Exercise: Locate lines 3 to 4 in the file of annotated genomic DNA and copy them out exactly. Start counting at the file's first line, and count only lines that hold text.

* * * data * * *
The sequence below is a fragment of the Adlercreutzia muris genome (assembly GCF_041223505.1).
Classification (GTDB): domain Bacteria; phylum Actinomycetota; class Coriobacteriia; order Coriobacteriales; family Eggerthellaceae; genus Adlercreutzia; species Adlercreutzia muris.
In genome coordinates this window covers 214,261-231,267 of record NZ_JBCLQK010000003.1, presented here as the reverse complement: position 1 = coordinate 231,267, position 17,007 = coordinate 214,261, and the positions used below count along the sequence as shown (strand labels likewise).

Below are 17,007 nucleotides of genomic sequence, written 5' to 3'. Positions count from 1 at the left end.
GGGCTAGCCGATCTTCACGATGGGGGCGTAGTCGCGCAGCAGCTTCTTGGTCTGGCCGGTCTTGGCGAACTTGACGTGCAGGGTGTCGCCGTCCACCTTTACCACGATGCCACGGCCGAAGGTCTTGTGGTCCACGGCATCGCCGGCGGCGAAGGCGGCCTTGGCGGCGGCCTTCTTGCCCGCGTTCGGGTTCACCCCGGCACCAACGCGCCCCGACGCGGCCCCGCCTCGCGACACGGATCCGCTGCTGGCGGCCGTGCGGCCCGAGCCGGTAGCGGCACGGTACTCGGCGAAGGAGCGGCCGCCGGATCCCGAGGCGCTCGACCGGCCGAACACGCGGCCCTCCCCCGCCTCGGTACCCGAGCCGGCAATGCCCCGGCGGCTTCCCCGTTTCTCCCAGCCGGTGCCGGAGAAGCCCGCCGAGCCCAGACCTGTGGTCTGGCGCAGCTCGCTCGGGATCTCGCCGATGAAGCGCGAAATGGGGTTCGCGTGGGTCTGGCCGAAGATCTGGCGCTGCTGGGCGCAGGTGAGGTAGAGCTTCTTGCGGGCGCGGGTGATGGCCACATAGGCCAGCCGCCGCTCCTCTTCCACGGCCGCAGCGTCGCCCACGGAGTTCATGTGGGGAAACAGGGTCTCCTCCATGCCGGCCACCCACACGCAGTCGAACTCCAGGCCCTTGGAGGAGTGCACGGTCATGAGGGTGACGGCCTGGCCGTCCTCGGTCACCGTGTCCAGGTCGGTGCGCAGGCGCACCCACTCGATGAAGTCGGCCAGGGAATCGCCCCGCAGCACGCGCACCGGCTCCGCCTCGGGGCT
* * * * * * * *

In genome coordinates this window covers 214,261-231,267 of record NZ_JBCLQK010000003.1, presented here as the reverse complement: position 1 = coordinate 231,267, position 17,007 = coordinate 214,261, and the positions used below count along the sequence as shown (strand labels likewise).

Below are 17,007 nucleotides of genomic sequence, written 5' to 3'. Positions count from 1 at the left end.